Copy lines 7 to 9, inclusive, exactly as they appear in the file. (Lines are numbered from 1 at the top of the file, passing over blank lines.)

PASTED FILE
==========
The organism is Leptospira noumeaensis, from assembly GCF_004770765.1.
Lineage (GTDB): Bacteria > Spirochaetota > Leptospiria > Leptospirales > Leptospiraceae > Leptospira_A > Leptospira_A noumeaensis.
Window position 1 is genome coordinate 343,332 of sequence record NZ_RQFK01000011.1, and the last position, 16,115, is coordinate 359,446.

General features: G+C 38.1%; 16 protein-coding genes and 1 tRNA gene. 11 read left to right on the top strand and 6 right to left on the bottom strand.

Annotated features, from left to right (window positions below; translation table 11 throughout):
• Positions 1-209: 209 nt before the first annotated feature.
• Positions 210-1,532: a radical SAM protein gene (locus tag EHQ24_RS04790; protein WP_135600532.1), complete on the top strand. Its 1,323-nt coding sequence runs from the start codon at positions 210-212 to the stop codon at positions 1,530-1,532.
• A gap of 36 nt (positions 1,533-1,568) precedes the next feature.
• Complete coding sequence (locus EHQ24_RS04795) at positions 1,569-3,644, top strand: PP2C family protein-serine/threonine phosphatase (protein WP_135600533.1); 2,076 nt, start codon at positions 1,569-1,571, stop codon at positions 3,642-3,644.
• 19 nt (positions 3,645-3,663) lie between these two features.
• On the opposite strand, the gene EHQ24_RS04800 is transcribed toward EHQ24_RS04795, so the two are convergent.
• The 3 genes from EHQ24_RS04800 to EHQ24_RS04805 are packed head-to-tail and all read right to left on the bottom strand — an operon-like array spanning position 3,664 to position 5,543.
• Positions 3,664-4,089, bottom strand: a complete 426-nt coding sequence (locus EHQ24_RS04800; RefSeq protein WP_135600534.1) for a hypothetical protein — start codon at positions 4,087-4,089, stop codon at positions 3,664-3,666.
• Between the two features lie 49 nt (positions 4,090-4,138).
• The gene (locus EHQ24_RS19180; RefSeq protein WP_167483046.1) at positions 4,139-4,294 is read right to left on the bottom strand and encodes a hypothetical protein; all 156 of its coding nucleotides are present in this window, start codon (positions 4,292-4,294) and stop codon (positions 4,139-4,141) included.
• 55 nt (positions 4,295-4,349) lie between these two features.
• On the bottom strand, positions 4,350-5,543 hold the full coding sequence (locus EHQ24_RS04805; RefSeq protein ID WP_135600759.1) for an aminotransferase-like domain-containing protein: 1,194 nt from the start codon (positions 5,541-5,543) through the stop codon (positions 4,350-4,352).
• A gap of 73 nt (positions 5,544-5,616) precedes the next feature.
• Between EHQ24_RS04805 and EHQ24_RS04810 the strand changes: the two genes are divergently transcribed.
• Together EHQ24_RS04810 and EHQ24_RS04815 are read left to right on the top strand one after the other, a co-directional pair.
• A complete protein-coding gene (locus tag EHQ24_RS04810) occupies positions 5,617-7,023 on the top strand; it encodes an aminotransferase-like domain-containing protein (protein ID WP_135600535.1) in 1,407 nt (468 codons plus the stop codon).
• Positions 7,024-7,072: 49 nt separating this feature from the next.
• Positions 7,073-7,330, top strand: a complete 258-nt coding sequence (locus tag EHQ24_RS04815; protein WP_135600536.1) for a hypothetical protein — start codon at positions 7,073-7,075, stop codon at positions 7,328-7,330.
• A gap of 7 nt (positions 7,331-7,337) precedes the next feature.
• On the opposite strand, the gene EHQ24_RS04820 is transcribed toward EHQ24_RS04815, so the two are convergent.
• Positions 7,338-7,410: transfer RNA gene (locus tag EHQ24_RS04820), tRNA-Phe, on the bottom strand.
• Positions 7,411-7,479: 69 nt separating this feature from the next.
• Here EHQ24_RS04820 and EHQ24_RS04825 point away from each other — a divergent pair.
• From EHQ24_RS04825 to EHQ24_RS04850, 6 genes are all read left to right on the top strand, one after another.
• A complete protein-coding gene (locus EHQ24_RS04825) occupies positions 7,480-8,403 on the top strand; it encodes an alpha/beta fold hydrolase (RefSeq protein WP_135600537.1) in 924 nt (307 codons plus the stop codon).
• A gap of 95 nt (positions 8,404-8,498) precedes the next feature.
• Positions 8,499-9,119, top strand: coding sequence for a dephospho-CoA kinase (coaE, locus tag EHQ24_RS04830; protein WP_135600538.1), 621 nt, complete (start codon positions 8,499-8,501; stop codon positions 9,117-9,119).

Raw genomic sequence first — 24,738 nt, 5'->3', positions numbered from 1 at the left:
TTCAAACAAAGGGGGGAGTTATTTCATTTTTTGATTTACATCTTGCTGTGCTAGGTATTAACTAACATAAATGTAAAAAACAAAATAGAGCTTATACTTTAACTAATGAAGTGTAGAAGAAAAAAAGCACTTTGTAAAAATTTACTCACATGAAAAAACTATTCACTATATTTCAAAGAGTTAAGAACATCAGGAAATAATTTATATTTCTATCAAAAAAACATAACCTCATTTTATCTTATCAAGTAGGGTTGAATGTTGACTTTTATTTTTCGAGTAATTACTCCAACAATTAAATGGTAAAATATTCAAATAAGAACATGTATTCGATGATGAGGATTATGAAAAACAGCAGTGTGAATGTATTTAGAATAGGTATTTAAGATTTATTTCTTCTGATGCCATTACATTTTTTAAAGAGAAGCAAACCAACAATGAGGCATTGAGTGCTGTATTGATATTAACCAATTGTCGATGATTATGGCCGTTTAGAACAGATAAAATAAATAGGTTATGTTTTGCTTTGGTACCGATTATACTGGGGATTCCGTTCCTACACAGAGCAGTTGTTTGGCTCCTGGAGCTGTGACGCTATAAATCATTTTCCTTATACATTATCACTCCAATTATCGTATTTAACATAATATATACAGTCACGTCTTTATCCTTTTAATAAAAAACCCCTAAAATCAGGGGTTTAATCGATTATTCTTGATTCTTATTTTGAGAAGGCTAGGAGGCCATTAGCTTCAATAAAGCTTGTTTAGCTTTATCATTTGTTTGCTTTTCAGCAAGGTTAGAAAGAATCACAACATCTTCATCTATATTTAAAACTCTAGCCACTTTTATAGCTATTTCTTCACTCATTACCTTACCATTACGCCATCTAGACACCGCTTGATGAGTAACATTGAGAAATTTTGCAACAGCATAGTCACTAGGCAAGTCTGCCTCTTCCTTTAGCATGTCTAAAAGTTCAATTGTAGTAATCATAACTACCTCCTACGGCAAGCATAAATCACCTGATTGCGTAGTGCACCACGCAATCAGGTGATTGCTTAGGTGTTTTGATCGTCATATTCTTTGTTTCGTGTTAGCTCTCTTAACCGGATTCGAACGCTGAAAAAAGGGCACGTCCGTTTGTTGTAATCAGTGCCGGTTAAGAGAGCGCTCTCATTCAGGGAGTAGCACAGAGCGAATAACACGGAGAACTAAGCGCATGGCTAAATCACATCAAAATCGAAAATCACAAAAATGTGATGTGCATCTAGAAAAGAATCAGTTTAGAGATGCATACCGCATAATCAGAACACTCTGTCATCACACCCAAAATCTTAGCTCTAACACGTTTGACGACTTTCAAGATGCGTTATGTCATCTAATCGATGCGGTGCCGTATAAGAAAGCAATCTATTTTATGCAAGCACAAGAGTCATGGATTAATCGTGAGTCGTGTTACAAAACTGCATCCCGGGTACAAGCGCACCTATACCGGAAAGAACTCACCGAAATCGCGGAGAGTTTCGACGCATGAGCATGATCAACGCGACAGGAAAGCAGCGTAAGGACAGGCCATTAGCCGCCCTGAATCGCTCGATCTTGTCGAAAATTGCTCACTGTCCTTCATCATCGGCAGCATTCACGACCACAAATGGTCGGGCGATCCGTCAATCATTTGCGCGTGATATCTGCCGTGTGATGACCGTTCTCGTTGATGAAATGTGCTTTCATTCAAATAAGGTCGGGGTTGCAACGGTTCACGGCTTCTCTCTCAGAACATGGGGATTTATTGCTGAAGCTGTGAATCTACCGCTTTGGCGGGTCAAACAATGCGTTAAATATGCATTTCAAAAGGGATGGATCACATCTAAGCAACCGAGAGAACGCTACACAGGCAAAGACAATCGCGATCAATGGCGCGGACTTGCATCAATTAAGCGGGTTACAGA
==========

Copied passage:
• Positions 210-1,532: a radical SAM protein gene (locus tag EHQ24_RS04790; protein WP_135600532.1), complete on the top strand. Its 1,323-nt coding sequence runs from the start codon at positions 210-212 to the stop codon at positions 1,530-1,532.
• A gap of 36 nt (positions 1,533-1,568) precedes the next feature.
• Complete coding sequence (locus EHQ24_RS04795) at positions 1,569-3,644, top strand: PP2C family protein-serine/threonine phosphatase (protein WP_135600533.1); 2,076 nt, start codon at positions 1,569-1,571, stop codon at positions 3,642-3,644.